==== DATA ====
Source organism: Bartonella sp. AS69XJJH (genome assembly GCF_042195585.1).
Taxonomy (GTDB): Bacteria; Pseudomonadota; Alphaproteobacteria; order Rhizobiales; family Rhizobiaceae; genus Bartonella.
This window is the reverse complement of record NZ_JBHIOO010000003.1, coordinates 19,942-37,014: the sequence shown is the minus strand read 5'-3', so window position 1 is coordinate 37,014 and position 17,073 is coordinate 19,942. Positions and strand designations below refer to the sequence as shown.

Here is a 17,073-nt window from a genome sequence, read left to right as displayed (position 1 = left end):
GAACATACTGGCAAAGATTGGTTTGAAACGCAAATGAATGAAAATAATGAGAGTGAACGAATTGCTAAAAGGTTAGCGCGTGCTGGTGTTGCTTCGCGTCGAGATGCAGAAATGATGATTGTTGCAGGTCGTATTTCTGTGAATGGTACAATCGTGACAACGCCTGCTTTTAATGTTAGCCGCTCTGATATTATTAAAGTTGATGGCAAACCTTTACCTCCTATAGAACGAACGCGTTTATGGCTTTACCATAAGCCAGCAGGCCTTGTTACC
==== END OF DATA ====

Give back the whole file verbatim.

Source organism: Bartonella sp. AS69XJJH (genome assembly GCF_042195585.1).
Taxonomy (GTDB): Bacteria; Pseudomonadota; Alphaproteobacteria; order Rhizobiales; family Rhizobiaceae; genus Bartonella.
This window is the reverse complement of record NZ_JBHIOO010000003.1, coordinates 19,942-37,014: the sequence shown is the minus strand read 5'-3', so window position 1 is coordinate 37,014 and position 17,073 is coordinate 19,942. Positions and strand designations below refer to the sequence as shown.

Here is a 17,073-nt window from a genome sequence, read left to right as displayed (position 1 = left end):
GAACATACTGGCAAAGATTGGTTTGAAACGCAAATGAATGAAAATAATGAGAGTGAACGAATTGCTAAAAGGTTAGCGCGTGCTGGTGTTGCTTCGCGTCGAGATGCAGAAATGATGATTGTTGCAGGTCGTATTTCTGTGAATGGTACAATCGTGACAACGCCTGCTTTTAATGTTAGCCGCTCTGATATTATTAAAGTTGATGGCAAACCTTTACCTCCTATAGAACGAACGCGTTTATGGCTTTACCATAAGCCAGCAGGCCTTGTTACC